Tuesday, May 21, 2013

Fr. Robert Taft and Where East and West Diverge

Robert Taft is, among liturgical scholars, a jewel in the Roman Church right now. Bi-ritual and highly knowledgeable of the Orthodox Church and its liturgy, Taft has always had much to teach both students of the liturgy and persons interested in Orthodox Christianity. Dan Nichols has recently linked to an interview Fr. Taft gave to First Things.

Taft's estimation of the Orthodox situation and the ability of "peer pressure" to get certain anti-Roman elements in line and the prospects for reunion are, I think, somewhat naive.

No one, I don't think, doubts the theoretical possibility of reunion, however, one denies the complexity of the issue if one doesn't reckon with three major theological critiques the Orthodox have with the West. Papal Infallibility and the Immaculate Conception are well known, however, the Orthodox have a more encompassing critique of the West's theology, both its severance from the Patristic theological method and its tendency to regularly reinvent theology without much regard for greater context.

For the most part, I side with the Orthodox - there is something to be said for having a coherent theological tradition. It is foolish to think, however, that the Orthodox would be willing to live and let live. Communion is a serious matter for the Orthodox; the Orthodox Church will not entertain reunion until the West undertakes a substantial critique of its own theological development. Again, I essentially side with the Orthodox. The Roman Church has often invented theology with no concern for continuity with the greater tradition, largely because for a long period of the time the scant knowledge of Greek and Hebrew divorced Catholicism from the greater tradition and create a tradition unto itself.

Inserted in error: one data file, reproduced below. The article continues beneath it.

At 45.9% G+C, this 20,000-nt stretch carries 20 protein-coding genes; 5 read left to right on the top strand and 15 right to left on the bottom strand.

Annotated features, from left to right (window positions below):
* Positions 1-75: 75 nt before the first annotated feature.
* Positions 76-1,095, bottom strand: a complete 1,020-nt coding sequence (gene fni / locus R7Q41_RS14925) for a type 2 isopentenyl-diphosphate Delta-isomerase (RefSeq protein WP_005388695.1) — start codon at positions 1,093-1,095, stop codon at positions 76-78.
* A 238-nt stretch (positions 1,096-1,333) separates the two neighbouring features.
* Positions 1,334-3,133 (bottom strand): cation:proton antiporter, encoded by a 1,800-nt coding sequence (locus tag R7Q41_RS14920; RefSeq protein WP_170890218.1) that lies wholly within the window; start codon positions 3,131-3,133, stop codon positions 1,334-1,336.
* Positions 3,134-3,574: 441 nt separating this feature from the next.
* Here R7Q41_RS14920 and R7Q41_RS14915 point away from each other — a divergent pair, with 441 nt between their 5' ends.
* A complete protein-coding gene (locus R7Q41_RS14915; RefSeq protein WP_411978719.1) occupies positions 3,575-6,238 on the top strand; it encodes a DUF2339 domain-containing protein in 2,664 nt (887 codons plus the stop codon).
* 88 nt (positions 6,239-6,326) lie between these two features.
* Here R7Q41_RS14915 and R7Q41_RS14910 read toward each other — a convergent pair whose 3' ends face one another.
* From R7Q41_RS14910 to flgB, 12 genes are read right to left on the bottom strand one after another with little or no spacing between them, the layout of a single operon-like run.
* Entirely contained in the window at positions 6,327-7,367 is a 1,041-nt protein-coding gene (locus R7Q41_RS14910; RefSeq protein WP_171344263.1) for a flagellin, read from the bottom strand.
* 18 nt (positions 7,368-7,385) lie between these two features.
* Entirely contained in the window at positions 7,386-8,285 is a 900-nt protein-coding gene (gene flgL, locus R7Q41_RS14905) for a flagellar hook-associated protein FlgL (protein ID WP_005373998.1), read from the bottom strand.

There have always been differences between Latin and Greek Christianity, however, at a certain point one must be willing to distinguish between differences born from cultural diversity and those born from intellectual isolation. It so happens that Latin Christianity developed many of its treasured traditions while in isolation from the large cache of thought that preceded it. This is not meant to be overly harsh, rather, it is meant to offer some perspective.